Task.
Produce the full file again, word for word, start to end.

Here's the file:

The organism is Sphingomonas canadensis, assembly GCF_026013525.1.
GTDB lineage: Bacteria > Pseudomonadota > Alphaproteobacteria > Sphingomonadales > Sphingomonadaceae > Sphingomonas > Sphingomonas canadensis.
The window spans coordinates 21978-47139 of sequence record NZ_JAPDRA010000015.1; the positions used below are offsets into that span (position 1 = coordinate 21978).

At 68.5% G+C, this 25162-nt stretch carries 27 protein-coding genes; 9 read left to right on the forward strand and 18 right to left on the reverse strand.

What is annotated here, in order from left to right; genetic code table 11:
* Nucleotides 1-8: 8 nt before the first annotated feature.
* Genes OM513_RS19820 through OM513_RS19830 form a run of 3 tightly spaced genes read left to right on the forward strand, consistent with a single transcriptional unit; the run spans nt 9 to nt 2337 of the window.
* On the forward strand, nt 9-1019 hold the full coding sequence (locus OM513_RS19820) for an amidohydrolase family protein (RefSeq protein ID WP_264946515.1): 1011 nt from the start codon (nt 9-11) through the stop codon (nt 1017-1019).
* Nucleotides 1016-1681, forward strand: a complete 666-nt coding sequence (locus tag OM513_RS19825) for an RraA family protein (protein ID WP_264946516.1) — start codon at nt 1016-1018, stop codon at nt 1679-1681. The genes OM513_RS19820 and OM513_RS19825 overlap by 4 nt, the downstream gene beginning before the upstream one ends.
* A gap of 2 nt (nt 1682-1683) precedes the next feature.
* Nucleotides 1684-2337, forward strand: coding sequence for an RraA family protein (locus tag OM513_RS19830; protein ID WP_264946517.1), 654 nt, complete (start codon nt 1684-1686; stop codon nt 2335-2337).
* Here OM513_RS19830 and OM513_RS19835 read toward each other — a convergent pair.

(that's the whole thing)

The organism is Sphingomonas canadensis, assembly GCF_026013525.1.
GTDB lineage: Bacteria > Pseudomonadota > Alphaproteobacteria > Sphingomonadales > Sphingomonadaceae > Sphingomonas > Sphingomonas canadensis.
The window spans coordinates 21978-47139 of sequence record NZ_JAPDRA010000015.1; the positions used below are offsets into that span (position 1 = coordinate 21978).

At 68.5% G+C, this 25162-nt stretch carries 27 protein-coding genes; 9 read left to right on the forward strand and 18 right to left on the reverse strand.

What is annotated here, in order from left to right; genetic code table 11:
* Nucleotides 1-8: 8 nt before the first annotated feature.
* Genes OM513_RS19820 through OM513_RS19830 form a run of 3 tightly spaced genes read left to right on the forward strand, consistent with a single transcriptional unit; the run spans nt 9 to nt 2337 of the window.
* On the forward strand, nt 9-1019 hold the full coding sequence (locus OM513_RS19820) for an amidohydrolase family protein (RefSeq protein ID WP_264946515.1): 1011 nt from the start codon (nt 9-11) through the stop codon (nt 1017-1019).
* Nucleotides 1016-1681, forward strand: a complete 666-nt coding sequence (locus tag OM513_RS19825) for an RraA family protein (protein ID WP_264946516.1) — start codon at nt 1016-1018, stop codon at nt 1679-1681. The genes OM513_RS19820 and OM513_RS19825 overlap by 4 nt, the downstream gene beginning before the upstream one ends.
* A gap of 2 nt (nt 1682-1683) precedes the next feature.
* Nucleotides 1684-2337, forward strand: coding sequence for an RraA family protein (locus tag OM513_RS19830; protein ID WP_264946517.1), 654 nt, complete (start codon nt 1684-1686; stop codon nt 2335-2337).
* Here OM513_RS19830 and OM513_RS19835 read toward each other — a convergent pair.